Global Growth Hits a Soft Patch - iMFdirect  - Our world forecast is 4.3% growth for 2011, and 4.5% for 2012, so down by 0.1% for 2011, and unchanged for 2012, relative to April.  This figure hides very different performances for advanced economies on the one hand, and for emerging and developing economies on the other.   We forecast advanced economies to grow at 2.2% for 2011, and 2.6% for 2012, down by 0.2% in 2011, and unchanged for 2012.  And our forecast for emerging and developing economies is 6.6% growth for 2011 and 6.4% for 2012, up by 01.% for 2011, and down by 0.1% for 2012. Two advanced countries have seen larger downward revisions.  The first is Japan where we now predict negative growth for 2011.   Disruptions from the earthquake have been stronger than we anticipated, and account for most of the decline.   The second is the United States, where we have revised our forecasts down by 0.3% in 2011, and 0.2% in 2012.    While it is too early to tell, we see this as a bump in the road rather than something more worrisome.  Special factors, in particular the effect of oil prices on disposable income, appear to have played an important role.   But, assuming oil prices stay broadly stable, in line with financial markets’ expectations, spending by consumers and firms should remain steady in what is, admittedly, a weak recovery.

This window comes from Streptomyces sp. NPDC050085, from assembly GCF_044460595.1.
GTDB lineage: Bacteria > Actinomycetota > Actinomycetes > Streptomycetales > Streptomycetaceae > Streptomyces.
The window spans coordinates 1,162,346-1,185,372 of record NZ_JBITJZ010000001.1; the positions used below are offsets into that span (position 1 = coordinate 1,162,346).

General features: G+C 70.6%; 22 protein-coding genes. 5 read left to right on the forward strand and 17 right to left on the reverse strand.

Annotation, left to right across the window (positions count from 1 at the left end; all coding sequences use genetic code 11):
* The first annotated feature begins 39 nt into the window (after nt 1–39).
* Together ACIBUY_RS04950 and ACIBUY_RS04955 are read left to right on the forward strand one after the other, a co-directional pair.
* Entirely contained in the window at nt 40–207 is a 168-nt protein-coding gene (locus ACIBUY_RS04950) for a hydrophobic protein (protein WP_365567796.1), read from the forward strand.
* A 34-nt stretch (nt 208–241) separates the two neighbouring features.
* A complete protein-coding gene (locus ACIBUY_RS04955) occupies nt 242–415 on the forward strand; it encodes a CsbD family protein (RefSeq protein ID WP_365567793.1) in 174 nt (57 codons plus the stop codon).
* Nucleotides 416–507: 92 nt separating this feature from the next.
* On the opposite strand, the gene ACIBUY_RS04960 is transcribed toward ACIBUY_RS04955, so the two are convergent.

IMF’s Revised GDP Forecast: Down, But Not Out - The IMF cut its forecast for global economic growth today, albeit slightly. The organization expects global GDP to rise this year by 4.3%, down from its previous 4.4% estimate. “The global economy, hit by slowdowns in Japan and the United States, is expected to reaccelerate in the second half of the year, but growth remains unbalanced and concerted policy action by major economies is needed to avoid lurking dangers,” the IMF advises.  For the U.S., the new prediction calls for a 2.5% rise, down from a 2.8% forecast in April. That's more or less what I've been expecting, which is to say growth of some degree. Not great, but enough to keep the macro demons at bay. Next week's economic data updates may change my view, but as I've been discussing this week, the numbers for the U.S. still fall short of risking a new recession. The argument that's it's soft patch still look more compelling, if only moderately. Apparently the IMF agrees.